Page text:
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Question asked 2016-12-05 12:30:39 ...
Most recent comment 2016-12-07 11:03:00
Studio Tools and Tips
Art Conservation Topics
What´s the best way for a signature at the back of the canvas that wouldn´t eventually penetrate through the ground and paint layers and thus affect the face of the painting - become visible? (Size of the signature; how to dillute paint - oil (if at all) or acrylics that the color would flow freely in order to paint a signature on the unprimed/raw side of the canvas? Use of other dry mediums like chalk, graphit, pastel?) Thank you!
Answers and Comments
EditDeleteModerator AnswerI think that it is good to apply writing to the stretcher bars but I realize that sometimes these may become separated from the painting in the future. There are four main considerations when deciding to write on the back of a canvas. First, make sure that the media does not require you to press hard when writing on the reverse, especially on grounds/paint that may have become brittle overtime. I have seen paintings where the writing on the back has physically telegraphed through to the painted surface as a very fine raised crack which could be read when looking at the face of the painting in raking light. Second, the writing should be thin in consistency and not drastically change the texture and topography of the bare canvas. Anything substantive applied to the back of a canvas like thicker paint, labels, and patches usually come forward do to the alignment of physical forces and will cause the front of the canvas to protrude in a noticeably manner. Third, the media used should not harm or drastically stain the fabric. This would really rule out dilute oil paint which would cause the drying oil to bleed into the surrounding canvas. Finally, you would want the writing media to be coherent and adherent enough so that it does not simply fall away over time like charcoal or possible fade due to the use of fugitive dyes, like some markers. So given all of the above. I would suggest using diluted India ink of something like a carbon black pigmented technical pen (or pen/brush) or the disposable alternatives available today and be gentle when writing on the back. It would probably help to have the painting face down on a soft sheet of blotter when you do this to avoid pressing too hard. Dilute acrylic dispersion paint applied in a rather dry manner (trying to not get the back too wet) should work fine as well. Darker, and slightly softer, graphite pencils gingerly applied are a fine alternative as well. There are probably other options but those are what come to mind.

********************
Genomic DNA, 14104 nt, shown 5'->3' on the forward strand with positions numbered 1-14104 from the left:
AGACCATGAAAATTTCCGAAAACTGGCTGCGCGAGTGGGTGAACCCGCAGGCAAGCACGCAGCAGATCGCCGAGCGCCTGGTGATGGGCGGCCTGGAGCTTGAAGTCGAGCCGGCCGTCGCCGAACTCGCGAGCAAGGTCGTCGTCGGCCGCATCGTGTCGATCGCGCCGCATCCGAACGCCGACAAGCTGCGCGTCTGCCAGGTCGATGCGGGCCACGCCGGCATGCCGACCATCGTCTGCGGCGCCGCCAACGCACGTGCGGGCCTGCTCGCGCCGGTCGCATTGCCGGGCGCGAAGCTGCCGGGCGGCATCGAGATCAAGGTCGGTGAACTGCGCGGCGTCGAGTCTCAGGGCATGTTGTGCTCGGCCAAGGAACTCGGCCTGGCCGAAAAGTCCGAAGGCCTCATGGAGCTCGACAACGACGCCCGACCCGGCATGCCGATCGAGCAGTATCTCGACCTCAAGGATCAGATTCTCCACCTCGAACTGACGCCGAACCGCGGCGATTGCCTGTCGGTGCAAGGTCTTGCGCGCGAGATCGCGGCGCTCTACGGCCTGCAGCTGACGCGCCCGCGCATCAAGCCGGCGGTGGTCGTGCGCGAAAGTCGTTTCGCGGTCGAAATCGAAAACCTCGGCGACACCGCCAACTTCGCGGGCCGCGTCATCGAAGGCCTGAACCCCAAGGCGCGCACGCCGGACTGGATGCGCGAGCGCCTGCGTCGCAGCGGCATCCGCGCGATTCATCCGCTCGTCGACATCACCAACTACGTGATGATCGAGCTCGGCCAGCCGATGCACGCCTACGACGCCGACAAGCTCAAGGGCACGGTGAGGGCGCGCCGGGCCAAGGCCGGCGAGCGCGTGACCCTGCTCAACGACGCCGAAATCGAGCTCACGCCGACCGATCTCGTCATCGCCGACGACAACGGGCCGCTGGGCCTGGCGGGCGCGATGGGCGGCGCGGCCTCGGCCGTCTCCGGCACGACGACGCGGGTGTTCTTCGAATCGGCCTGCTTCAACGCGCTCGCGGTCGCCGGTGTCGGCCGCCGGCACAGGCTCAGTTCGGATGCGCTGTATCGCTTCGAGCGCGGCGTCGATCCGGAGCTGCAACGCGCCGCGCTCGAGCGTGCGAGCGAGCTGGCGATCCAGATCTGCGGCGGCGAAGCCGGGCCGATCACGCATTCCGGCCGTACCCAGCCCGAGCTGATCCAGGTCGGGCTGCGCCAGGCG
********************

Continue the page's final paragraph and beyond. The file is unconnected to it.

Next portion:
EditDeleteModerator AnswerI would not suggest applying a fixative to the back of a canvas. This will create regions that respond differently to changes in relative humidity. Probably a very light application may not cause problems but its efficacy at fixing the charcoal would be proportional to the degree that it changes the surface of the canvas and the degree to which it may eventually cause planar deformations.
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